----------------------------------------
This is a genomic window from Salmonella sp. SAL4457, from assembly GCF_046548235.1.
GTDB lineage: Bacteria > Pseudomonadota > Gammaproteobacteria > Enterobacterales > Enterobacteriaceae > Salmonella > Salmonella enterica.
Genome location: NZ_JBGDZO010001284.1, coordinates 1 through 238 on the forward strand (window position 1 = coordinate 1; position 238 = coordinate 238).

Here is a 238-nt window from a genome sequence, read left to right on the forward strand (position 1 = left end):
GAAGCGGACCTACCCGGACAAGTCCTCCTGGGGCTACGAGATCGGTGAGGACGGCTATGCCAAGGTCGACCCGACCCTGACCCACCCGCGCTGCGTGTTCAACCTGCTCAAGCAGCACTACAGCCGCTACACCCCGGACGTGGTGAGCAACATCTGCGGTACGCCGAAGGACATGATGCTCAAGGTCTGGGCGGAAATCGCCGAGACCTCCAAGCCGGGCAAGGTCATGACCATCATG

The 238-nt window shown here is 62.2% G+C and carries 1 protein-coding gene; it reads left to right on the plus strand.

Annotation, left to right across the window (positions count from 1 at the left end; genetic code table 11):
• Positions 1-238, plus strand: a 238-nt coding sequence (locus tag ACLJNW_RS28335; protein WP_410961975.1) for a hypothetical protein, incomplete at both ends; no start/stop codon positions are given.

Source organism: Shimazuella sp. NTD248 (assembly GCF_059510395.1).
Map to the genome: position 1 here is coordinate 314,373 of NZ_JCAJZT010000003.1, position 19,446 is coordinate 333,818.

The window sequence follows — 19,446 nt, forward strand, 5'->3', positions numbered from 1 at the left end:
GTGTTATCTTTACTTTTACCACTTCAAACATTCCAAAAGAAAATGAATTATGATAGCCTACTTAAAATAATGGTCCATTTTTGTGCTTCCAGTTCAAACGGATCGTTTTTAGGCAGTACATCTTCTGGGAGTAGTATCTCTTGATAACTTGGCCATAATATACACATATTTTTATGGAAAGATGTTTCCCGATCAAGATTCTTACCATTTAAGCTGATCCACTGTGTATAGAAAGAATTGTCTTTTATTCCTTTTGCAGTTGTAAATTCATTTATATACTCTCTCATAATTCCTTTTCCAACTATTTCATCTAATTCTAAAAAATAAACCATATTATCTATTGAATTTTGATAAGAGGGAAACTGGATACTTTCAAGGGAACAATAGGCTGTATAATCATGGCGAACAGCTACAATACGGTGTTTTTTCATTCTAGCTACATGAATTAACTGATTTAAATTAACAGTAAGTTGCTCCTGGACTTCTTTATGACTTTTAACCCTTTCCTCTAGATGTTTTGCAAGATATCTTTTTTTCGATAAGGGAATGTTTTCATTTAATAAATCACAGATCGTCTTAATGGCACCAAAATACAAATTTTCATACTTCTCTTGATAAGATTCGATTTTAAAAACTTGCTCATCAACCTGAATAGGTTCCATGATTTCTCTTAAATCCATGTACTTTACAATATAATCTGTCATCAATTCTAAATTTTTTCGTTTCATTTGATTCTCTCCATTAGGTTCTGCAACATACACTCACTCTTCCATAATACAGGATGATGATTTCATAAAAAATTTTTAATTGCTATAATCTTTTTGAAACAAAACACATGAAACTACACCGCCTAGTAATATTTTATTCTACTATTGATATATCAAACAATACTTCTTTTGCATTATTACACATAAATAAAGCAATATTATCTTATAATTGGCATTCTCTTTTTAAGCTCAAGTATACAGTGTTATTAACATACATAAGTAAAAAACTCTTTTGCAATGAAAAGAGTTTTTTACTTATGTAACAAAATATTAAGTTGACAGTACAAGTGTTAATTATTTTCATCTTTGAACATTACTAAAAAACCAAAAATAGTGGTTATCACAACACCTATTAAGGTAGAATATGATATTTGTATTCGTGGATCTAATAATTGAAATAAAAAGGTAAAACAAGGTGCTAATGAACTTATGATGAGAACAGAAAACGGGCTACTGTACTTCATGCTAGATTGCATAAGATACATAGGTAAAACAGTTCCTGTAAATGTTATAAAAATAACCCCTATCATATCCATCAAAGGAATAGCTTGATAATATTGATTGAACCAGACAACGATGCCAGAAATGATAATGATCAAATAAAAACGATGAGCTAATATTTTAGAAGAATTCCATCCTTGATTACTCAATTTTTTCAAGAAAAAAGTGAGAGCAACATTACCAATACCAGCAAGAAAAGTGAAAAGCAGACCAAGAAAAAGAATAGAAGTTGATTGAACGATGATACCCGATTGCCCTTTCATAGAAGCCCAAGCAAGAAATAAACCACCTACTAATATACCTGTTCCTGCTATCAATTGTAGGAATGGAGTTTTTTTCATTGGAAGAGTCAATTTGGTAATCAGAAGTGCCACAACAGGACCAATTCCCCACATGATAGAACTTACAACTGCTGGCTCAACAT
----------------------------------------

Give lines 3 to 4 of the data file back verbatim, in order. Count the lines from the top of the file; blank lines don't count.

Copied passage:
Genome location: NZ_JBGDZO010001284.1, coordinates 1 through 238 on the forward strand (window position 1 = coordinate 1; position 238 = coordinate 238).

Here is a 238-nt window from a genome sequence, read left to right on the forward strand (position 1 = left end):